Heads of state and leading figures from business and academia gather this week in Davos, Switzerland to “shape global, regional and industry agendas,” as part of the World Economic Forum’s (WEF) annual meeting. With this year’s conference entitled "The Great Transformation: Shaping New Models," we talk to WEF Sustainability Adviser and CIGI Senior Visiting Fellow Simon Zadek on what the forum’s unique composition can offer in terms of economic recovery and a move toward green growth.

CIGI: Compared to past forums, how would you describe the mood among delegates as things get underway in Davos, and how optimistic are you that something positive will emerge in terms of "The Great Transformation"?

Simon Zadek: When I look at the long game over the 10 years that I’ve been coming here, I think my topic — advancing a more sustainable, inclusive economy — has moved from something discussed on the margins to the principle focus in, say, two-thirds of the talks on "Magic Mountain" here in Davos. Some of it will translate into action, some describes real initiative and will, and some of it is hot air. This is a normal distribution for any progressive debate in the mainstream, and there is no reason to believe it's cynical because it's not all real, all sincere or that everything will not translate into action.

Over the last couple of years, Davos echoed with mea culpa moments where people rightly, and often with regret, said, “we messed that up and let’s not blow our own trumpets because people will chuck a rotten tomato at us.” While this year is a euro-bashing year, there is a broader sense of "can do" in the air. The sense of having messed up combines with this feeling to enact the theme, "The Great Transformation." The theme is right whether you are looking at the pain of the euro zone or the aspirational question of whether there is a better future for capitalism and beyond. It’s good that there is a sense of historical discontinuity, or at least the need for change. The challenge is the disconnect between the framing and the solutions on the table, most of which are profoundly incremental and will not unleash our potential as a technological, planning species.

CIGI: In a recent op-ed in OpenDemocracy you praised Davos organizers for allowing an additional class of “internalized disruptors” in response to the Occupy movement. How important is it for these voices to be heard at Davos?

Zadek: If we are serious about the great transformation, you have to be equally serious about the great disruption. It’s not just what has gone wrong, but thinking through how are we going to create significant change given the incumbent interests in place — so much of our political economy has a vested interest in a deeply unequal, carbon economy. For an instructive view of the investment community, read the recent writings of Lord Nicholas Stern, drawing on the work of Carbon Tracker, on the contribution that investors are making to creating a four-to-six degree Celsius world. Most of the folks in the room are not open to disrupting their own success models, even though they understand the broader consequences.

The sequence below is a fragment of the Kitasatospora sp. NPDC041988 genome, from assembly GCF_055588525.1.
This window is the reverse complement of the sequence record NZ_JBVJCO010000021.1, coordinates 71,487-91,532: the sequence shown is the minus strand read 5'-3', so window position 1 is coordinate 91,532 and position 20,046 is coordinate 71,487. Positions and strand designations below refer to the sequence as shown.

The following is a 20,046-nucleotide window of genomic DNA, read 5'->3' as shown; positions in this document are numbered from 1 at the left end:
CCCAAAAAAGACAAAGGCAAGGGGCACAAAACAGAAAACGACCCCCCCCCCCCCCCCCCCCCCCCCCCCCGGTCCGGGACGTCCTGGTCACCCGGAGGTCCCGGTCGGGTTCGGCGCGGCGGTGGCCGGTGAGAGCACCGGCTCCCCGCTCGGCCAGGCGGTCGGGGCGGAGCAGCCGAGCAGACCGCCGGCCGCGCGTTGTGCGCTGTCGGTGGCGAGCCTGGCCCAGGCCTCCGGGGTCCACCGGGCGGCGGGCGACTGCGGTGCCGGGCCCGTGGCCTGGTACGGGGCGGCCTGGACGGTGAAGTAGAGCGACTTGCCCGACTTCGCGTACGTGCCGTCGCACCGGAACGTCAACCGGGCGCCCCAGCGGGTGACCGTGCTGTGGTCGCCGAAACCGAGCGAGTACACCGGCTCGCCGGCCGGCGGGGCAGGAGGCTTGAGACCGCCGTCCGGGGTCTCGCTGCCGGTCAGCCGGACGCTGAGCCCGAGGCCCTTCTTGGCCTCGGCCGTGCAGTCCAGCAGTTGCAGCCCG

The forum has been quite brilliant in internalizing a controlled disruption process with technological pioneers, young global leaders, social entrepreneurs and now global shapers. And this does help to shake up the Davos community. But it has to be said this is not enough — the attraction of being here is so great that new folks learn old club rules too fast for them to be a real source of disruption.  

CIGI: You wrote recently about an increasing role for “B Corporations.” The WEF’s makeup of public and private practitioners makes it unique among international fora. How important is that public-private dynamic in crafting policy solutions to the world’s biggest challenges?

Zadek: It’s a good example because there’s a lot of discussion about the need to improve corporate governance , but it's painfully circular. Martin Wolf’s Financial Times article on "fixing the system" is a case in point, where his solution to poor corporate governance is to have better-informed non-executive directors — a view from the Titanic if ever there was one. Most folks here, if asked the question, would say "let's do what we invented better" rather than probing the fundamentals. Few would seriously entertain the thought that the corporate fiduciary approach should allow for, indeed score against, broader public interest goals and financial interests. Yet we have exactly that out there in the world today: new models such as B Corporations,  state-owned enterprises that blend public policy interest with commercial criteria and of course good old co-ops, of which there are millions all over the world.

CIGI: Your comments seem to indicate some frustration at the lack of change in mindsets or actions at the WEF — why do you keep coming to Davos?

Zadek: Meaningful change is frustratingly slow — that is not a peculiar feature of Davos. The Occupy movement spread to 900 cities last year in a matter of days, but its impact is slow and not as grand as I and many others would wish. The same for the Arab Spring. We can put 5 billion mobile phones on the ground and 800 million people on Twitter, but changing the rules of a winner-takes-all economy that messes up the ecology that sustains us is tough. It’s as simple and stark as that. What brings me back to "Magic Mountain" is that many of the folks at Davos have the will and means to make an incredible difference, and it is a place where the potential is there to realize some part of that. Being here is not an alternative to the Occupy movement or other more radical spaces, but we need to pull all the levers that we can find, and more.

The Occupy movement spread to 900 cities last year in a matter of days, but its impact is slow and not as grand as I and many others would wish. The same for the Arab Spring.
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